We also invite you to visit our website at http://oig.pbgc.gov.

Peter P. Paradis, Sr.
Assistant Inspector General
for Investigations

Public Utility Company or Green Dot Visa Card Scam

Public Utility Company / Green Dot Visa Card Scam
September 22, 2014

The Office of Inspector General is alerting you to a current fraud scam involving alleged cancellation of public utility services. In most instances, an individual will receive a phone call from someone purporting to be a representative of a public utility service [e.g. Baltimore Gas and Electric (BG&E)]. The caller will claim the victim's public utility service is scheduled to be terminated unless immediate payment is made. The imposter suggests payment be made via the use of a "Green Dot" Visa credit card, which the victim can purchase from the imposter. The imposter will then request personal financial information from the victim in order to "process" the purchase of the "Green Dot" Visa credit card.

Utility companies and other legitimate businesses do not call people and ask them to pay bills with Green Dot visa cards.

The PBGC employees and pension participants are encouraged not to fall victim to this scam and offers these avoidance suggestions:

Don't give out your bank account information to anyone you don't know.
Scammers pressure people to divulge their bank account information so that they can steal the money in the account. Always keep your bank account information confidential. Don't share it unless you are familiar with the company and know why the information is necessary. Call the Customer Service Center of your current public utility if you have questions concerning your account(s), and then your local law enforcement agency as needed.

Phone numbers can deceive.
Some con artists use Internet Technology to disguise their area code in caller ID systems. Although it may look like they're calling from Washington, DC, they could be calling from anywhere in the world.

Take control of the calls you receive.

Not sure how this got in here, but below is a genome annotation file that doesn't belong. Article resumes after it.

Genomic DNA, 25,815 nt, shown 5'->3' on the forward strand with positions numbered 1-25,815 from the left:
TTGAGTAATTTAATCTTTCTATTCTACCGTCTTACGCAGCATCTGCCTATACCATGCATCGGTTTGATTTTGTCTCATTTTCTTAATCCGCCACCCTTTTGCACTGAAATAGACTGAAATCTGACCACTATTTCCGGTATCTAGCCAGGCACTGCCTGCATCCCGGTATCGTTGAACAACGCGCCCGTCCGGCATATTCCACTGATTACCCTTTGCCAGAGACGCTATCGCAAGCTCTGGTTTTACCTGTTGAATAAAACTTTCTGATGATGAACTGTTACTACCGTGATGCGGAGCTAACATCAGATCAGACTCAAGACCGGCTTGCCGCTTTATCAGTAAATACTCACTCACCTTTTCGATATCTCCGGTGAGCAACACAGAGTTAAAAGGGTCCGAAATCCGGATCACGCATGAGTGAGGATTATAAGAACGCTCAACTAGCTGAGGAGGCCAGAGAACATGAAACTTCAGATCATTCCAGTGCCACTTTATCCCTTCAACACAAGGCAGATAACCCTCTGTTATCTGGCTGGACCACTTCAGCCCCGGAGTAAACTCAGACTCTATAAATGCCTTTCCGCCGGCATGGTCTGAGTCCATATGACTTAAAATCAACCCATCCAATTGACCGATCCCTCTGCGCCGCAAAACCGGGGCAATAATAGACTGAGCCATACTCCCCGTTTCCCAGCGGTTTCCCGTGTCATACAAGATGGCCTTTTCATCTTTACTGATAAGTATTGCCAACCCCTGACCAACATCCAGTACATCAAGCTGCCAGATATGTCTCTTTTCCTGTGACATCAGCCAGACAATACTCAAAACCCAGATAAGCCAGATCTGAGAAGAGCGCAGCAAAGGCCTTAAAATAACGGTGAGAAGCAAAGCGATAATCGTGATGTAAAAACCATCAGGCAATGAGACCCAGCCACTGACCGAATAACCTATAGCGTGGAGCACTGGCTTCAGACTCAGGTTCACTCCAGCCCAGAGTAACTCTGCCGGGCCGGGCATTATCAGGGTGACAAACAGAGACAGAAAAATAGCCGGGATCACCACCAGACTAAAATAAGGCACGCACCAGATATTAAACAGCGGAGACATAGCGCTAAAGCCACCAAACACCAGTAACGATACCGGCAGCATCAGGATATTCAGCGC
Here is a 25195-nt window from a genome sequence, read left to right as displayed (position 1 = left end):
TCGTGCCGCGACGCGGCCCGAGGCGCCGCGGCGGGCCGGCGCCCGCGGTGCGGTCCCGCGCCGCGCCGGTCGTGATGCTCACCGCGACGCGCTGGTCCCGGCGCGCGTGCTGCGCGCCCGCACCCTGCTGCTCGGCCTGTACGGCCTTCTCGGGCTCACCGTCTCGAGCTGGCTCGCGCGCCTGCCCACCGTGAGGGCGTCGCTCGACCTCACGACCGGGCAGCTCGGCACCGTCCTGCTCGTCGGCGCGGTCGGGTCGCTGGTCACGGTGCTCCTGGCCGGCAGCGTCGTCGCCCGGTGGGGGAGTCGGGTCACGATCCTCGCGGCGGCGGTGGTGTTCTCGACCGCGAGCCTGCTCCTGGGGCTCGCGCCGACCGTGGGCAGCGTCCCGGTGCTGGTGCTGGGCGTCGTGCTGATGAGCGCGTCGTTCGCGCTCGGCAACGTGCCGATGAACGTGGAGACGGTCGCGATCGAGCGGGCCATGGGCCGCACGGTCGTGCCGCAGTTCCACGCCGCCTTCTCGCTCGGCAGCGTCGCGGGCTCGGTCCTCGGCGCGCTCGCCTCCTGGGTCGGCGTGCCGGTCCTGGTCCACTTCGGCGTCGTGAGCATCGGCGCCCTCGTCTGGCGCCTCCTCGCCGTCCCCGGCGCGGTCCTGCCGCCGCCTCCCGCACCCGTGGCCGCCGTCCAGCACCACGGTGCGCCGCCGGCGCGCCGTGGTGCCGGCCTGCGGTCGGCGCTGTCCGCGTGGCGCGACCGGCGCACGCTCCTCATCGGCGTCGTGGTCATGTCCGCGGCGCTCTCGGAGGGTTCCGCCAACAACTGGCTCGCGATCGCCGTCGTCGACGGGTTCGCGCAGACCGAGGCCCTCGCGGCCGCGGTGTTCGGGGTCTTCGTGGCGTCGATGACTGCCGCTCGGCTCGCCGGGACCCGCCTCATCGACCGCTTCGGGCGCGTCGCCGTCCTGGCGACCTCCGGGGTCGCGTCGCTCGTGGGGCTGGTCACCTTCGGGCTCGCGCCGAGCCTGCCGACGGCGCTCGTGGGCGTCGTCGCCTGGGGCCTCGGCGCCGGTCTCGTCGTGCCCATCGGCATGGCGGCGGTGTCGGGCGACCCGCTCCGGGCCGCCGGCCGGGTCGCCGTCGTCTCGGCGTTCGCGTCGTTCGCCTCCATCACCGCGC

If you want to reduce the number of telemarketing calls you receive, place your telephone number on the National Do Not Call Registry. To register online, visit donotcall.gov. To register by phone, call 1-888-382-1222 (TTY: 1-866-290-4236) from the phone number you wish to register.

If someone knocks at your door, be extra cautious:
Always take the time to confirm the authenticity of displayed identification. Most public utility companies require their employees and contractors to carry company identification badges, displaying their name, photograph and identification number. Remember:

  • Customers should NEVER open their door to someone they don't recognize and should always ask for a photo ID through the door or window, especially if the visit was not a requested appointment.
  • Imposters may wear "official-looking" clothing and carry fake credentials.
  • Ask for a business card or other official company information and tell the person you need to call the company's Customer Service Center to verify their credentials before you will do business with them.

See Something - Say Something.
Customers who encounter suspicious activity or suspected utility imposters are urged to contact law enforcement immediately. If at any time, customers are concerned for their safety, they should contact 911. Assaults have occurred so you are protecting yourself and your neighbors.